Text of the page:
CULLMAN, Ala. – What better way to learn about birds than by exploring how they take flight? That was the focus of a recent East Elementary School project, as fourth grade teacher Jada Mitchell tasked her students with creating paper airplanes to spread their wings in thinking about flight from a new perspective.
“We have been learning about the structures and functions of living things. Students’ objective was to create a paper airplane that would take flight much like a bird,” Mitchell explained. “The airplane was representing the wingspan of a bird. Our paper airplane lesson was so much fun.”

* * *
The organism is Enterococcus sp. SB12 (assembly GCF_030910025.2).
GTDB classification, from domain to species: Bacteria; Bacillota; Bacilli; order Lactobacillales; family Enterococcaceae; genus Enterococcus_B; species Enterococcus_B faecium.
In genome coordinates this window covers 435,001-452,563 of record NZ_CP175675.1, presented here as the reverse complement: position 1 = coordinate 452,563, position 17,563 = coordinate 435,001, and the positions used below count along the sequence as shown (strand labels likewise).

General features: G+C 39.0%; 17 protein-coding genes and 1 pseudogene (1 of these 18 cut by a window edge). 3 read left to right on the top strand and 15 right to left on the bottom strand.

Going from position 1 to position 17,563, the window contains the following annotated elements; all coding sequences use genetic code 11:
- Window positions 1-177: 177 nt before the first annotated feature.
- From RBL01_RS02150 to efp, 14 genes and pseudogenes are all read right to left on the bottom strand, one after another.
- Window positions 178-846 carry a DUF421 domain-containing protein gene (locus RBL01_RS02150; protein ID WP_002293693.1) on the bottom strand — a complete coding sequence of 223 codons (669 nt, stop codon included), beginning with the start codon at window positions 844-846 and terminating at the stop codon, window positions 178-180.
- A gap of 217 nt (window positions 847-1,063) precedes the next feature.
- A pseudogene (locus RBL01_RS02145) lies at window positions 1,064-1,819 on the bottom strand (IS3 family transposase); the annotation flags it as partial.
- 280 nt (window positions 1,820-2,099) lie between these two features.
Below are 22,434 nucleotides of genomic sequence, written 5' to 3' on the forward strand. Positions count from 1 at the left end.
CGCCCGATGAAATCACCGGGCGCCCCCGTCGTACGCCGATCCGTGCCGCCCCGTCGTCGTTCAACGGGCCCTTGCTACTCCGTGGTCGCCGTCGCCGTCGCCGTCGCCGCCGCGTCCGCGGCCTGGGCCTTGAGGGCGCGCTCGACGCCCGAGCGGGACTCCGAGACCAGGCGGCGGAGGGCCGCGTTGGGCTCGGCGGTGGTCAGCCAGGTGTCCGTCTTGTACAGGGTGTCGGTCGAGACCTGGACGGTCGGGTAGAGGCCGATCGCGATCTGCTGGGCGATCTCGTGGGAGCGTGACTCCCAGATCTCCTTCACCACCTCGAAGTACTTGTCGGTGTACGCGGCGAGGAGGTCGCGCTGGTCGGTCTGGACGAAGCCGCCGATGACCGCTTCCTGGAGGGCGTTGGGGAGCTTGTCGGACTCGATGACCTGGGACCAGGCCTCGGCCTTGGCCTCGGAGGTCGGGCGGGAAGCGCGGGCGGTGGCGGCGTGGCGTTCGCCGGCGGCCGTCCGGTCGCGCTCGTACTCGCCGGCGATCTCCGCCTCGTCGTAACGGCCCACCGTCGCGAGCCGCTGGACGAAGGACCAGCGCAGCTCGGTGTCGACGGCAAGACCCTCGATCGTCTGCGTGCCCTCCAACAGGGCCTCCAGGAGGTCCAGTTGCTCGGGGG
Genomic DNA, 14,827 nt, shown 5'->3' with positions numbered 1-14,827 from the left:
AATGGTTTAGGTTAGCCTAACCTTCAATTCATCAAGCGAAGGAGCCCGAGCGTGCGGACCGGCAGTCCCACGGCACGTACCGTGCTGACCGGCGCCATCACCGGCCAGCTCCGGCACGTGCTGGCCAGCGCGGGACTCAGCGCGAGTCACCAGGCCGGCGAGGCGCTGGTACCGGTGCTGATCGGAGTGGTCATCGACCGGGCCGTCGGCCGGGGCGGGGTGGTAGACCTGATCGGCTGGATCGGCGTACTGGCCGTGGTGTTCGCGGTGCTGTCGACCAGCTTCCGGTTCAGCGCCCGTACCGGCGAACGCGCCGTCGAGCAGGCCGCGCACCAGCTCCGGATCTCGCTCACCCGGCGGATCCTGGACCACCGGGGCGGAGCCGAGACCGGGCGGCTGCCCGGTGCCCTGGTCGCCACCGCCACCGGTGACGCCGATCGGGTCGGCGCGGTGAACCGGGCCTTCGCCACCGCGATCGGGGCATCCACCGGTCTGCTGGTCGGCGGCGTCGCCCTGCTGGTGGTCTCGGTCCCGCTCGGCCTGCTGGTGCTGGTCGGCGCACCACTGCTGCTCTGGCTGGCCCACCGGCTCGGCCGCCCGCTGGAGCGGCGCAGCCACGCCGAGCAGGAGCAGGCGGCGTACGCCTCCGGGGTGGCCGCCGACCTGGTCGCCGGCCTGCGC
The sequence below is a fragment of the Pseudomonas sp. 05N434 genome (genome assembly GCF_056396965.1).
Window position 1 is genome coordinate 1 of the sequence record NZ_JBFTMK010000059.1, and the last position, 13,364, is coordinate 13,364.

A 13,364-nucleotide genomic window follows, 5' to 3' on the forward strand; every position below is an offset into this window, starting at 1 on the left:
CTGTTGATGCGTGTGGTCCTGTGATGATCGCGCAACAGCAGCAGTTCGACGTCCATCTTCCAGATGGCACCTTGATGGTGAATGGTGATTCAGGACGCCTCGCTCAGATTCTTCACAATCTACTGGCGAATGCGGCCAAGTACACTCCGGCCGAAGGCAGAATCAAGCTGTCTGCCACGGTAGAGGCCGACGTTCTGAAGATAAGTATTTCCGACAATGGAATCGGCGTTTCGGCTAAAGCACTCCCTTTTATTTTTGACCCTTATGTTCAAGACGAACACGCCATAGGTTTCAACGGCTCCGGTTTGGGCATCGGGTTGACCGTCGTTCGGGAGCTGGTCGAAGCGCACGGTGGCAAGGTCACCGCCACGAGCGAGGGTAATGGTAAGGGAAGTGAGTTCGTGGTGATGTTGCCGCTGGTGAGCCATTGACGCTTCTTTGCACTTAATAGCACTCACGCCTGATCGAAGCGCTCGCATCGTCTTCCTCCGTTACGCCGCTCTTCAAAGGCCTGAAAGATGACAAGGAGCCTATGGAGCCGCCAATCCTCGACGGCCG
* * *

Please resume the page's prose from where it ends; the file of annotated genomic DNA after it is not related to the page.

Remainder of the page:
Students used paper, straws, tape and scissors to craft their airplane designs.
“Once they flew their planes, they had the opportunity to critique their work and make changes for a more successful flight,” she said. “We have previously learned about the internal structures and functions of the human body so it was fascinating to see the connections that were being made with background knowledge and new learning.”
One of the biggest discoveries, which also helped bring the bird lesson to life, was that adding a straw to the middle of an airplane proved a “game-changer” for student designs.
“Students discovered that the straw is hollow much like a bird’s bones,” Mitchell explained. “Therefore, they were able to conclude the reason for the speed and height of a bird’s flight. I love sitting back and watching students discover through their own learning.